Estherina Bewintara, a 29-year-old mother and designer in Jakarta, normally processes orders for her online furniture shop once her baby is asleep, typically between 10 p.m. and 3 a.m. But on Monday night, as she was coordinating a stock update over a WhatsApp call, she noticed something was wrong. 

“I thought it was the Wi-Fi,” she said. She attempted to reconnect multiple times, got frustrated, and eventually abandoned the work. “I went to sleep upset.”

Bewintara is one of the 2.85 billion users of, WhatsApp, and Instagram who were left in the dark by a router update gone awry, which took down Facebook’s entire network of platforms this week. 

For much of the world, the outage struck in the middle of the night. In Indonesia, which has over 190 million Facebook and 88 million Instagram users, the outage occurred at around 10:30 p.m. Had it struck just a few hours earlier, it would have meant communication chaos.

Facebook’s products are more than just a social network for hundreds of millions of people globally. Beyond being communication tools, the company’s platforms are e-commerce resources, storefronts, and health and emergency aids. In some regions, Facebook is the internet. Seven users from around the world described the impact of the seven-hour shortage to Rest of World, and a user from Nigeria said, “It’s painful.” 

Facebook’s reach and dominance in much of the world is largely by design. As part of its strategy for exponential growth, the company has made internet access in the Global South — through the use of Facebook products — a priority.

In 2015, the company launched Free Basics, which gave users access to Facebook products for free or reduced their cost through partnerships with telecommunications companies. The program expanded and, in 2020, went on to include Discover, which allows users to access a text-only version of Facebook.

Yet, critics have called the initiative a form of “digital colonialism.”

“In Western countries, a lot of people who experience the internet for the first time don’t come on the internet through Facebook,” said Kofi Yeboah, an editor at the website Global Voices and a Digital Inclusion fellow at the nonprofit Paradigm, based in Ghana. “They have several other options — Google or even an educational platform. But here, the first entrance into the internet world is through Facebook.”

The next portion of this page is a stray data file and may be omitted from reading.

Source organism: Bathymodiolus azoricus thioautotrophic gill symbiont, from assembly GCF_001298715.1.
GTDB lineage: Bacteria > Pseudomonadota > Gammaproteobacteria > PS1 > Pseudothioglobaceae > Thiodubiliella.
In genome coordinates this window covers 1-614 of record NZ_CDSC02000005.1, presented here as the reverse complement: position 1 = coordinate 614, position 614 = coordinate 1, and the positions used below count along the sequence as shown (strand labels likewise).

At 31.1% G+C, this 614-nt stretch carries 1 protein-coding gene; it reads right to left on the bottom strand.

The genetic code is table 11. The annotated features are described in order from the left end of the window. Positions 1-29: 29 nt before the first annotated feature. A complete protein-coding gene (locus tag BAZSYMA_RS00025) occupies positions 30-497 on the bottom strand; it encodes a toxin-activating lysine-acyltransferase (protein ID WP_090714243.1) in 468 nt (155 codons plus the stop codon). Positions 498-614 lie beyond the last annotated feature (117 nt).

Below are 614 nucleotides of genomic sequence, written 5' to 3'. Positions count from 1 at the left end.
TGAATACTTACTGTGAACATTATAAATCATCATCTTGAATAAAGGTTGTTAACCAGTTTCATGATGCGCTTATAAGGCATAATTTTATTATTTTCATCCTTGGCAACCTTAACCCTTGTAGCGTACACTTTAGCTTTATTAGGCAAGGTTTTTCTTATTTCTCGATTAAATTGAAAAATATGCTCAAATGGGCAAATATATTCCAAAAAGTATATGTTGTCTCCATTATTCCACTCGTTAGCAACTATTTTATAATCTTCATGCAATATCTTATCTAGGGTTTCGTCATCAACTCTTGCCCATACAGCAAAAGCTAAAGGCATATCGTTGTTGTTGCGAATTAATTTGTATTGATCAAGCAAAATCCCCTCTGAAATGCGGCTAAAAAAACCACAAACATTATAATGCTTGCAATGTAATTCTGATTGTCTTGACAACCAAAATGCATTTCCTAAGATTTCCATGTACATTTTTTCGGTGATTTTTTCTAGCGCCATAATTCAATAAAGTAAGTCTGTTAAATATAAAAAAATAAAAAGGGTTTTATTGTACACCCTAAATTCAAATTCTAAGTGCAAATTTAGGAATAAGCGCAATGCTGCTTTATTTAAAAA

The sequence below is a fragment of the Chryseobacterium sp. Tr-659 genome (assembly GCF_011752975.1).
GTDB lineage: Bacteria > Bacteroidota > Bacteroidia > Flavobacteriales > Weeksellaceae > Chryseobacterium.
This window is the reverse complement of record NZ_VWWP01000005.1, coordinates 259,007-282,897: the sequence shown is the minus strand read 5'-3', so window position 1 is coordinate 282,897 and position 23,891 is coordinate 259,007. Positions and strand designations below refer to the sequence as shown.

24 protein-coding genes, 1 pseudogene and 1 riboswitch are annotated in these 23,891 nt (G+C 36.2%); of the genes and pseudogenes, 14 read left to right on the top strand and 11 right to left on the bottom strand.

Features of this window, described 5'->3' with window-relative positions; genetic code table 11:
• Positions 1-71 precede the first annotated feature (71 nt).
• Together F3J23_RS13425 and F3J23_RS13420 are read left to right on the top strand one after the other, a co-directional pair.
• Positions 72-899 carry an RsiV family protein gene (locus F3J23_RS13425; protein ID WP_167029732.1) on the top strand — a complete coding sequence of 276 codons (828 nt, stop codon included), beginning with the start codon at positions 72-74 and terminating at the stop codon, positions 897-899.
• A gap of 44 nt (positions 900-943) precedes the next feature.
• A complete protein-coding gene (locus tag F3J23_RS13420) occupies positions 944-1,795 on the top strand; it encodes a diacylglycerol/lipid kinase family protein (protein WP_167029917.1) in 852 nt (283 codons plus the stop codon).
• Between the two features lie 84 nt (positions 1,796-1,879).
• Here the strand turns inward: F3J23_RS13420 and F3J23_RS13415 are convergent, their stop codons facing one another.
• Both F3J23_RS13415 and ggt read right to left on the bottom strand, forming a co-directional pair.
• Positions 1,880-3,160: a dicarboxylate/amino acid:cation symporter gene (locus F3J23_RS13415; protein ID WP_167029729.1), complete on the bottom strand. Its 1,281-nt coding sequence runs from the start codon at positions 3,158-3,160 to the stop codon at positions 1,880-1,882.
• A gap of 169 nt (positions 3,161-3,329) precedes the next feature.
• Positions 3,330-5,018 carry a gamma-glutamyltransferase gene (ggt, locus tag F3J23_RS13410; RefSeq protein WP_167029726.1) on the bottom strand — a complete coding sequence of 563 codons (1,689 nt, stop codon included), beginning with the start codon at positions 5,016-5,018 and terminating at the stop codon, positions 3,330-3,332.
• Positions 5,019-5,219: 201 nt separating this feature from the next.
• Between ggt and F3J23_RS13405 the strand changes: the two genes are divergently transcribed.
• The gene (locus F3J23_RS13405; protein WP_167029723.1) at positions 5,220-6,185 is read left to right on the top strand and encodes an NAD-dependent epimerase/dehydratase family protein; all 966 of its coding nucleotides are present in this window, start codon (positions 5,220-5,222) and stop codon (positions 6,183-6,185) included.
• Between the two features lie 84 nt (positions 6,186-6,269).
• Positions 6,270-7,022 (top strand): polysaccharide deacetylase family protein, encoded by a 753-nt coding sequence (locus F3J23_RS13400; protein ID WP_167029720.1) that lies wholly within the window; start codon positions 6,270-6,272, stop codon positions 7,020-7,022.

So when Facebook goes out, for much of the world, so does the internet.

When Facebook’s products first went out across Ghana, many believed it was a telecomm failure. The companies received so many complaints that one, MTN, was compelled to tweet that Facebook was the source of the outage. Vodafone sent its customers a text to alert them. 

“Here, the first entrance into the internet world is through Facebook.”

Many small, informal businesses in Ghana have come to rely on Facebook to sell their products and would likely have been affected by the outage, Yeboah said.

“If I am a seller, if I advertise on Jumia [an e-commerce startup], I am paying 50% higher than what I would pay [to sell] on Facebook,” he said. “There, I don’t need to pay anything — just my data.”

In 2020, WhatsApp claimed that 50 million commercial enterprises used its business app around the world. That includes people like Cayetano Llovell Curia, an interior designer and architect in Argentina, who sells his custom products exclusively through WhatsApp, Instagram, and Facebook. 

“I don’t have an online shop or even a brick shop, so I was really scared,” he told Rest of World. In an Instagram post shared once service was restored, Curia said he will be looking at backup platforms, including creating an independent website, so his customers can reach him in case of a future outage. 

“Social media is not just a platform for people to boost our ego when we go out looking nice …” he wrote in Spanish. “It’s the way many entrepreneurs and professionals meet and communicate with our clients.”

The WhatsApp outage in particular had grave ramifications beyond commercial interests.

Dar al-Ifta, an Egyptian Islamic advisory that has been offering guidance to Muslims around the world for over a century, announced that it would begin issuing fatwas on TikTok because Facebook and WhatsApp were unavailable. In Brazil, WhatsApp groups function as grassroots public safety alerts; in India, the chat app is a way for police to document harassment; and teachers in Lebanon and around the world have relied on the platform to communicate with students during the pandemic. 

For 30-year-old Nurma Dian Rahmawati in Indonesia, WhatsApp and Facebook Messenger have become indispensable for communicating with her mother, who is a migrant worker living in Hong Kong. The apps are affordable and easy to access. Rahmawati calls her mother daily, a few times a day, ever since the services became available in Indonesia almost a decade ago.

When the services went down, Rahmawati was sick. “My mother panicked because she couldn’t monitor my condition,” she said. A family member had died from Covid-19 the previous month, which added to her mother’s anxiety, according to Rahmawati.

And in some cases, communication through Facebook’s products can be a matter of life and death. One U.S.-based user, who asked not to be identified because they are helping with continued evacuation efforts in Afghanistan, told Rest of World that “WhatsApp crashing was terrifying.” 

Despite the grave and widespread consequences of the Facebook outage, the popularity and penetration of its products leave few options for users to decamp to on short notice. “In Mexico, 90% of people use WhatsApp,” said Edyta Norejko, a real estate agent based in Mexico City, who said she lost a day of business, thanks to the outage. “Even if I want to move, there’s no other place to go.”